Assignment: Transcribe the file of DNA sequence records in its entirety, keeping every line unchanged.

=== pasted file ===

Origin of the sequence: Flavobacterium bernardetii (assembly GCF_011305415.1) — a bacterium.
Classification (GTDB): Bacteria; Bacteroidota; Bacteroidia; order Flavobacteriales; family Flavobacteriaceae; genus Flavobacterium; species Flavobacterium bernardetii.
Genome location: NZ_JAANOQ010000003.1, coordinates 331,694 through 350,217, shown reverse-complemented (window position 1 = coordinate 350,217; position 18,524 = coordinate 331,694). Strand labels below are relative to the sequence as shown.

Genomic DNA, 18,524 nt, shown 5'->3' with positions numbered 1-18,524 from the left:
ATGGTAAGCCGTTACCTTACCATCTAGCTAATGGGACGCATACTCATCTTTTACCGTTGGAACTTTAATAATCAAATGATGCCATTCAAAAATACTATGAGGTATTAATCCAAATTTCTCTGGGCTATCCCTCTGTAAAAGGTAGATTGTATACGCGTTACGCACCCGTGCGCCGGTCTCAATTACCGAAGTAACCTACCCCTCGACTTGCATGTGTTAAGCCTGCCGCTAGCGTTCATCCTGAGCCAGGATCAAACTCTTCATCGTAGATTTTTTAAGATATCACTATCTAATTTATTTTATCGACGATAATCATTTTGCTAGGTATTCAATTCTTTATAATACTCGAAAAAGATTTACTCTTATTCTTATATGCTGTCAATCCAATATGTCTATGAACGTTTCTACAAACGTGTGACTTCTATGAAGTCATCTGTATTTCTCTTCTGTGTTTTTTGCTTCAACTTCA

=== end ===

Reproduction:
Origin of the sequence: Flavobacterium bernardetii (assembly GCF_011305415.1) — a bacterium.
Classification (GTDB): Bacteria; Bacteroidota; Bacteroidia; order Flavobacteriales; family Flavobacteriaceae; genus Flavobacterium; species Flavobacterium bernardetii.
Genome location: NZ_JAANOQ010000003.1, coordinates 331,694 through 350,217, shown reverse-complemented (window position 1 = coordinate 350,217; position 18,524 = coordinate 331,694). Strand labels below are relative to the sequence as shown.

Genomic DNA, 18,524 nt, shown 5'->3' with positions numbered 1-18,524 from the left:
ATGGTAAGCCGTTACCTTACCATCTAGCTAATGGGACGCATACTCATCTTTTACCGTTGGAACTTTAATAATCAAATGATGCCATTCAAAAATACTATGAGGTATTAATCCAAATTTCTCTGGGCTATCCCTCTGTAAAAGGTAGATTGTATACGCGTTACGCACCCGTGCGCCGGTCTCAATTACCGAAGTAACCTACCCCTCGACTTGCATGTGTTAAGCCTGCCGCTAGCGTTCATCCTGAGCCAGGATCAAACTCTTCATCGTAGATTTTTTAAGATATCACTATCTAATTTATTTTATCGACGATAATCATTTTGCTAGGTATTCAATTCTTTATAATACTCGAAAAAGATTTACTCTTATTCTTATATGCTGTCAATCCAATATGTCTATGAACGTTTCTACAAACGTGTGACTTCTATGAAGTCATCTGTATTTCTCTTCTGTGTTTTTTGCTTCAACTTCA